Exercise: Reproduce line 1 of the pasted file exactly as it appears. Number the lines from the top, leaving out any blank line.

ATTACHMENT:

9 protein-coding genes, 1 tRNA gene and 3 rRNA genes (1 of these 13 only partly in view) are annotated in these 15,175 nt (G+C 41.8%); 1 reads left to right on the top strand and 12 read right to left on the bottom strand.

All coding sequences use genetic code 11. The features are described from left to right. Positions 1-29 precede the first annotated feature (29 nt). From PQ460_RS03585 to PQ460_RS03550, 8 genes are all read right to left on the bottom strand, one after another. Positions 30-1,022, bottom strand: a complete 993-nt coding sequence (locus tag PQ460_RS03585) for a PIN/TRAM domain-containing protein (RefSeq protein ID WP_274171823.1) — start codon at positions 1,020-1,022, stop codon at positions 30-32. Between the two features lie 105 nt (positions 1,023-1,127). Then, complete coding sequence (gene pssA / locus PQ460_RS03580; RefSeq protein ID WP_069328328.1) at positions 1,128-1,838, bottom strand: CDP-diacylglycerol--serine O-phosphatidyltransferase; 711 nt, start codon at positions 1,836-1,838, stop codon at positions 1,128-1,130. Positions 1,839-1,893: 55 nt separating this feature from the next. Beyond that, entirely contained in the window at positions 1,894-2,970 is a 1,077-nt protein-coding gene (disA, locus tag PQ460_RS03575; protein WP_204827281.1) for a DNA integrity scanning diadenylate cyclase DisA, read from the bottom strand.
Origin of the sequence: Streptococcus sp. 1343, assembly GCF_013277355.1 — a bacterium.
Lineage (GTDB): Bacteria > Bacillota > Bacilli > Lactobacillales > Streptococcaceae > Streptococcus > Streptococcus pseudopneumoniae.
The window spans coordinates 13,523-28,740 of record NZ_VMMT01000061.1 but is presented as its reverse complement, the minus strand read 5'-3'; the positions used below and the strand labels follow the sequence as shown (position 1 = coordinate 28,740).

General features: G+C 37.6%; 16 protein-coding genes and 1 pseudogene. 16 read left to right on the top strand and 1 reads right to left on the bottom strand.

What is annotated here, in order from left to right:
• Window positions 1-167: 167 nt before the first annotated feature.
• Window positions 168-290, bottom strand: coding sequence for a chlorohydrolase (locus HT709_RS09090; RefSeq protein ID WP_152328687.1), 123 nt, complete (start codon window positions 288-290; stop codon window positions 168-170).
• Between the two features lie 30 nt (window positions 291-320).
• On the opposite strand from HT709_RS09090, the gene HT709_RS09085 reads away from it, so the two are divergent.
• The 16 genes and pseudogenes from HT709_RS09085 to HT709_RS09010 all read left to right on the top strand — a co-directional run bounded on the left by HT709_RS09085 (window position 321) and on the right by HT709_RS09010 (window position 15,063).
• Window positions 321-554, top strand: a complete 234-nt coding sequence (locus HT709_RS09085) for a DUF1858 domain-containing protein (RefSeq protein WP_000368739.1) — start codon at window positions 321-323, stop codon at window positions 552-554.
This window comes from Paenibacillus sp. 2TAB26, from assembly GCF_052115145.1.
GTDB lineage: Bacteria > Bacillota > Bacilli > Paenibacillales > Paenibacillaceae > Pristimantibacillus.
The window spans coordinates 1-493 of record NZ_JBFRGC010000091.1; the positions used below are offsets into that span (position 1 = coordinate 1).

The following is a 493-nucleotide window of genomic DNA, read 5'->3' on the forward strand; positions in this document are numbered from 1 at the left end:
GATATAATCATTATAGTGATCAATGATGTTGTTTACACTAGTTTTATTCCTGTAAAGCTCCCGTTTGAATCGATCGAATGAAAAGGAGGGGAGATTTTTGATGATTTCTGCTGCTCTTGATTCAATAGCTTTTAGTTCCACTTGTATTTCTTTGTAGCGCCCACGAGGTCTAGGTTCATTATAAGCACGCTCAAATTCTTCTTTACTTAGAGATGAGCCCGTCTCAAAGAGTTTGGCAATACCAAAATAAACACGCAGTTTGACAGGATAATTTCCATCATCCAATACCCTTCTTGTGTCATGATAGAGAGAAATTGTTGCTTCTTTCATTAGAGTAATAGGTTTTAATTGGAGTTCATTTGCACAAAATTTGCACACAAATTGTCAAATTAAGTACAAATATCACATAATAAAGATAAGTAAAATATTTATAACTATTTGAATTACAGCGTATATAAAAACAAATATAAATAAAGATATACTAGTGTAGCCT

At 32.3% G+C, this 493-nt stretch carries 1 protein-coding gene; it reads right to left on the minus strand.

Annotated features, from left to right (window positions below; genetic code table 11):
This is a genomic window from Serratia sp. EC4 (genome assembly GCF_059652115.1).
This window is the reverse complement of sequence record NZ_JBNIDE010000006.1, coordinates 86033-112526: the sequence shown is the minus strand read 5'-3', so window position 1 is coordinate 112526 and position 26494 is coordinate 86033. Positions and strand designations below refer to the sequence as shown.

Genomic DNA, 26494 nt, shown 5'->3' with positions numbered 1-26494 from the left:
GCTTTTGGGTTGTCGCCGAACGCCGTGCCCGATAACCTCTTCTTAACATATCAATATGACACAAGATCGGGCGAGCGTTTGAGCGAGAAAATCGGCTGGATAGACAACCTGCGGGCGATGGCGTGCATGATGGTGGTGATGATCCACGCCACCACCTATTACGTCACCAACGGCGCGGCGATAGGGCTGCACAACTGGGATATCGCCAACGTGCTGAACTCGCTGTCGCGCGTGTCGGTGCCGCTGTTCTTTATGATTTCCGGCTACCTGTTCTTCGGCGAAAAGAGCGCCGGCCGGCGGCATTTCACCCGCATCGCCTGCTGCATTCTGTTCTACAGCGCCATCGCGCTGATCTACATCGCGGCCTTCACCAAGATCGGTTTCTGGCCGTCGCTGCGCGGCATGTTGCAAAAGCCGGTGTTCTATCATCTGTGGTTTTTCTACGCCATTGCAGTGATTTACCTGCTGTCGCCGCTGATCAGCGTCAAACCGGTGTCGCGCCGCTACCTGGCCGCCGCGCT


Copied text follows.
9 protein-coding genes, 1 tRNA gene and 3 rRNA genes (1 of these 13 only partly in view) are annotated in these 15,175 nt (G+C 41.8%); 1 reads left to right on the top strand and 12 read right to left on the bottom strand.